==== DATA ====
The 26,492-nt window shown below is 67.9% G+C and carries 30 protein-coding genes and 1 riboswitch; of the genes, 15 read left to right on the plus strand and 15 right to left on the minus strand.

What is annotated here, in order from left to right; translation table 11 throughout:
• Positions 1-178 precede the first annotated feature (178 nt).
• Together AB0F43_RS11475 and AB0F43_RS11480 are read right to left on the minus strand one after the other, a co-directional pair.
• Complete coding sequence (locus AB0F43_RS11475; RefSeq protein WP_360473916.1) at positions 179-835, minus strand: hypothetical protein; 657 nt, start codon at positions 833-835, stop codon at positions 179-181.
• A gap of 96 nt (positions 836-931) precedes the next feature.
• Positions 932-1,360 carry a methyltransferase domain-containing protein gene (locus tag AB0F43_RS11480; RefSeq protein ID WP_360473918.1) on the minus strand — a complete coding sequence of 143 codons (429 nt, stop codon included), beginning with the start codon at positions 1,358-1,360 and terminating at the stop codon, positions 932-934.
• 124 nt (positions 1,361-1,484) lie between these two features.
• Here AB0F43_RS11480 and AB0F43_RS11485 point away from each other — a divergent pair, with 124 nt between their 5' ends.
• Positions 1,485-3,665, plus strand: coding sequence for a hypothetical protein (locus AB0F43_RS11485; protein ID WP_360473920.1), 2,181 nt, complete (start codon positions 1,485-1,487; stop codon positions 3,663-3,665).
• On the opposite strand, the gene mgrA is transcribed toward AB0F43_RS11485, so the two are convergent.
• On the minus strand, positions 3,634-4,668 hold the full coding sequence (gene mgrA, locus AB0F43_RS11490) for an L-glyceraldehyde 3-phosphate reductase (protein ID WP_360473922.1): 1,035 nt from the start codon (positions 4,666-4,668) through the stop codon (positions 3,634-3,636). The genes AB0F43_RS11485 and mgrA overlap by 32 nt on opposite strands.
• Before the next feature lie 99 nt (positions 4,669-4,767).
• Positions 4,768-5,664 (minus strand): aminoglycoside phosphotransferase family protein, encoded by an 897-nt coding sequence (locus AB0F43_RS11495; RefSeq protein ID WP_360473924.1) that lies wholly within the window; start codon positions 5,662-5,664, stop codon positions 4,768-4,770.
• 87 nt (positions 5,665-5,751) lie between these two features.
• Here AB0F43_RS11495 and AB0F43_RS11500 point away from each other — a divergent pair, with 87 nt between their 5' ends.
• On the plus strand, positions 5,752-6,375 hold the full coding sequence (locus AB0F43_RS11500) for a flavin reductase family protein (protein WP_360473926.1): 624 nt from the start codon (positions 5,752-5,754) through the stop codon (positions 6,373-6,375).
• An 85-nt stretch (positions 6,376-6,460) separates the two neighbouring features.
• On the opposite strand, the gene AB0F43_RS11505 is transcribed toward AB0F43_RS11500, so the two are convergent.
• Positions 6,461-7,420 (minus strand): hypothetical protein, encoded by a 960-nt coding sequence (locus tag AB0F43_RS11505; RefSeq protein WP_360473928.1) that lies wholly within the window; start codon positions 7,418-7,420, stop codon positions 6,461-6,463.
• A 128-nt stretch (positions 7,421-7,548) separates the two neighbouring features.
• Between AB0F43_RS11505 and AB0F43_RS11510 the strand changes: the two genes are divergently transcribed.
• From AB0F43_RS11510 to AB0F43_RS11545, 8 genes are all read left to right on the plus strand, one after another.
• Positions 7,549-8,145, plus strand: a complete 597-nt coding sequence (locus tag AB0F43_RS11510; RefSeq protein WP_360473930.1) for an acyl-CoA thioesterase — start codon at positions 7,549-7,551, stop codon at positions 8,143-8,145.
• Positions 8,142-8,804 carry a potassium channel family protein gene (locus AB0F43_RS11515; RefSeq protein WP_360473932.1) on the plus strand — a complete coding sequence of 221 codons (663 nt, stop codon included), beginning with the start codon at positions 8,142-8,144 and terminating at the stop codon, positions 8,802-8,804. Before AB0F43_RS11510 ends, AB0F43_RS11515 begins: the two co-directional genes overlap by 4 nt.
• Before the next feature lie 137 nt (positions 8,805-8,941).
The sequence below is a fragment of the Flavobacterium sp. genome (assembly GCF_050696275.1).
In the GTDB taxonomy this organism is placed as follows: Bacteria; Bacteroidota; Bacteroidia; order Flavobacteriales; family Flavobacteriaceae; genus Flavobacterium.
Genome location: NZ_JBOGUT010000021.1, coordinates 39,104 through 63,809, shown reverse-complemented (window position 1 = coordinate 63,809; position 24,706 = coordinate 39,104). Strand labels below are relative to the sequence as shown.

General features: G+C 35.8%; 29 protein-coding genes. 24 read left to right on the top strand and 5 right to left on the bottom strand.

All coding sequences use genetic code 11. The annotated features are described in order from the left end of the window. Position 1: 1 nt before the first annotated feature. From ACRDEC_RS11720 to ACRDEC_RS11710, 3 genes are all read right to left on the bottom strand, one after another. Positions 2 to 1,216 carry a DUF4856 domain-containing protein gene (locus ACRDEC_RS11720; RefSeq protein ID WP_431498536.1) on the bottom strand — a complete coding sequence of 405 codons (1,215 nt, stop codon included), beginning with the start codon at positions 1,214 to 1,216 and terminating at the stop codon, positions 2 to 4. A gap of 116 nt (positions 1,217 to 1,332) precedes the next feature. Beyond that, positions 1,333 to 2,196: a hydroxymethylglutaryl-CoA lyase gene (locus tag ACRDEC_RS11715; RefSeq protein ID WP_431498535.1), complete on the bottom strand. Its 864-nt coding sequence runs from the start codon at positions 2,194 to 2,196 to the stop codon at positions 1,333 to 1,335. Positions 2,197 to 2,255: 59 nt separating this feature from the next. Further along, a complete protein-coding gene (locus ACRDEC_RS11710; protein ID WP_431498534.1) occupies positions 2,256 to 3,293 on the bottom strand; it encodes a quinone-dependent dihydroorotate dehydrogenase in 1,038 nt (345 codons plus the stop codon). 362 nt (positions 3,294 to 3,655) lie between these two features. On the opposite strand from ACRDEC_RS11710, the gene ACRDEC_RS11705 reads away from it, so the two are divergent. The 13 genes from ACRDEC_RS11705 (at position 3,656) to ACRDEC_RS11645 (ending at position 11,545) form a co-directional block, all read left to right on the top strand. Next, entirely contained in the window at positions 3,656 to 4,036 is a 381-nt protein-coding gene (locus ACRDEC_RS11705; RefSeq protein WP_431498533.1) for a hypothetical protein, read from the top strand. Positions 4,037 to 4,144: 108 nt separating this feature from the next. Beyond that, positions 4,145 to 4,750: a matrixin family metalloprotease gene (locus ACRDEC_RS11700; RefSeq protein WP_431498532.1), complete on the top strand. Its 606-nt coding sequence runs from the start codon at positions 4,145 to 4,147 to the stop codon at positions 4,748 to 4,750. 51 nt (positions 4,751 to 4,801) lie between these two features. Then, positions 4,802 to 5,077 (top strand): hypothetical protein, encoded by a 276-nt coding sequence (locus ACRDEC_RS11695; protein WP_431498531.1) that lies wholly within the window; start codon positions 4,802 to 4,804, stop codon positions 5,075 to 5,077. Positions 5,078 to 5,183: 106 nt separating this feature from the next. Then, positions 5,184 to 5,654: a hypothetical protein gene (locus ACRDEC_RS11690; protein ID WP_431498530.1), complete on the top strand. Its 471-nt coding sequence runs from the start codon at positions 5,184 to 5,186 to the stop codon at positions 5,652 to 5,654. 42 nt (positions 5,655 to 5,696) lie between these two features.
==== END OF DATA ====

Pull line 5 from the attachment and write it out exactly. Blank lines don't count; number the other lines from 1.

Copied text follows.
• Complete coding sequence (locus AB0F43_RS11475; RefSeq protein WP_360473916.1) at positions 179-835, minus strand: hypothetical protein; 657 nt, start codon at positions 833-835, stop codon at positions 179-181.